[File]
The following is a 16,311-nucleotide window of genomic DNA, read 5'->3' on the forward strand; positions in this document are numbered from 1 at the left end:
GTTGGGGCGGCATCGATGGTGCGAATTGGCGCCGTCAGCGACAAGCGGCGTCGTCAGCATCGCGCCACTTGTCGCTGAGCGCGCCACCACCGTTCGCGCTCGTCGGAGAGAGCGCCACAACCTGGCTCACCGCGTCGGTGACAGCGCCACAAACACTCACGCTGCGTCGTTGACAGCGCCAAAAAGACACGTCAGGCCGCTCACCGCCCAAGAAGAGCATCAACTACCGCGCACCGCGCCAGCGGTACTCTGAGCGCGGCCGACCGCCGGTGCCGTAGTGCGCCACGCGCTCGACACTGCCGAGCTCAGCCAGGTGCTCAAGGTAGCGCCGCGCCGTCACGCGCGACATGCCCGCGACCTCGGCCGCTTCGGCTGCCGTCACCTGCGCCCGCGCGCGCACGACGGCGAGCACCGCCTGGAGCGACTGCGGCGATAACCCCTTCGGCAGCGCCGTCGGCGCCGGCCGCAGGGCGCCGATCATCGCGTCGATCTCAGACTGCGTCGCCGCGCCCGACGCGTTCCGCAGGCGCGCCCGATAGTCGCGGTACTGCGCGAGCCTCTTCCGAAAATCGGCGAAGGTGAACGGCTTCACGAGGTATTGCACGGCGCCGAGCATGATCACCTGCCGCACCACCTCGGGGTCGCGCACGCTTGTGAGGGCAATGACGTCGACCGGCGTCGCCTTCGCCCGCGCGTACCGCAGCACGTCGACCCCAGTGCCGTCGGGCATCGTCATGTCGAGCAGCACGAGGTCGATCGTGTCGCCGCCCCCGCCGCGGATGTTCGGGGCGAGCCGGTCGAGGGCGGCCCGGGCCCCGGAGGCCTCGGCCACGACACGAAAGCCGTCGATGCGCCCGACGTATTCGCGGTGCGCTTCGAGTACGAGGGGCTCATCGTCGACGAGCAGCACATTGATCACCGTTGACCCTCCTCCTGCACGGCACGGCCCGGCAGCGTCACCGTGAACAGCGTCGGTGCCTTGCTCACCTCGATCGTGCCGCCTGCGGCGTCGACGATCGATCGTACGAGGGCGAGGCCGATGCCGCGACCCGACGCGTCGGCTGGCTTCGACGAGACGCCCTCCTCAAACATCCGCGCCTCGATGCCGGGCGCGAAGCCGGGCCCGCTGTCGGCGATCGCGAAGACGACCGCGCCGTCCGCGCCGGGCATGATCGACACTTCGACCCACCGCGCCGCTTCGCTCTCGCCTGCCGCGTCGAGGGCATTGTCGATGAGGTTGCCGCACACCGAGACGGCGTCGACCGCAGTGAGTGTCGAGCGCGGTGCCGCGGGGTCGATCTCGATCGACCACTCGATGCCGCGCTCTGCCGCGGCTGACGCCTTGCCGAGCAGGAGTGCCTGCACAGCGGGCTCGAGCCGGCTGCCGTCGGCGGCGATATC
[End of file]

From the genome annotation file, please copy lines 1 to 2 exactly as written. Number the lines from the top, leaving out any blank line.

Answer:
The following is a 16,311-nucleotide window of genomic DNA, read 5'->3' on the forward strand; positions in this document are numbered from 1 at the left end:
GTTGGGGCGGCATCGATGGTGCGAATTGGCGCCGTCAGCGACAAGCGGCGTCGTCAGCATCGCGCCACTTGTCGCTGAGCGCGCCACCACCGTTCGCGCTCGTCGGAGAGAGCGCCACAACCTGGCTCACCGCGTCGGTGACAGCGCCACAAACACTCACGCTGCGTCGTTGACAGCGCCAAAAAGACACGTCAGGCCGCTCACCGCCCAAGAAGAGCATCAACTACCGCGCACCGCGCCAGCGGTACTCTGAGCGCGGCCGACCGCCGGTGCCGTAGTGCGCCACGCGCTCGACACTGCCGAGCTCAGCCAGGTGCTCAAGGTAGCGCCGCGCCGTCACGCGCGACATGCCCGCGACCTCGGCCGCTTCGGCTGCCGTCACCTGCGCCCGCGCGCGCACGACGGCGAGCACCGCCTGGAGCGACTGCGGCGATAACCCCTTCGGCAGCGCCGTCGGCGCCGGCCGCAGGGCGCCGATCATCGCGTCGATCTCAGACTGCGTCGCCGCGCCCGACGCGTTCCGCAGGCGCGCCCGATAGTCGCGGTACTGCGCGAGCCTCTTCCGAAAATCGGCGAAGGTGAACGGCTTCACGAGGTATTGCACGGCGCCGAGCATGATCACCTGCCGCACCACCTCGGGGTCGCGCACGCTTGTGAGGGCAATGACGTCGACCGGCGTCGCCTTCGCCCGCGCGTACCGCAGCACGTCGACCCCAGTGCCGTCGGGCATCGTCATGTCGAGCAGCACGAGGTCGATCGTGTCGCCGCCCCCGCCGCGGATGTTCGGGGCGAGCCGGTCGAGGGCGGCCCGGGCCCCGGAGGCCTCGGCCACGACACGAAAGCCGTCGATGCGCCCGACGTATTCGCGGTGCGCTTCGAGTACGAGGGGCTCATCGTCGACGAGCAGCACATTGATCACCGTTGACCCTCCTCCTGCACGGCACGGCCCGGCAGCGTCACCGTGAACAGCGTCGGTGCCTTGCTCACCTCGATCGTGCCGCCTGCGGCGTCGACGATCGATCGTACGAGGGCGAGGCCGATGCCGCGACCCGACGCGTCGGCTGGCTTCGACGAGACGCCCTCCTCAAACATCCGCGCCTCGATGCCGGGCGCGAAGCCGGGCCCGCTGTCGGCGATCGCGAAGACGACCGCGCCGTCCGCGCCGGGCATGATCGACACTTCGACCCACCGCGCCGCTTCGCTCTCGCCTGCCGCGTCGAGGGCATTGTCGATGAGGTTGCCGCACACCGAGACGGCGTCGACCGCAGTGAGTGTCGAGCGCGGTGCCGCGGGGTCGATCTCGATCGACCACTCGATGCCGCGCTCTGCCGCGGCTGACGCCTTGCCGAGCAGGAGTGCCTGCACAGCGGGCTCGAGCCGGCTGCCGTCGGCGGCGATATC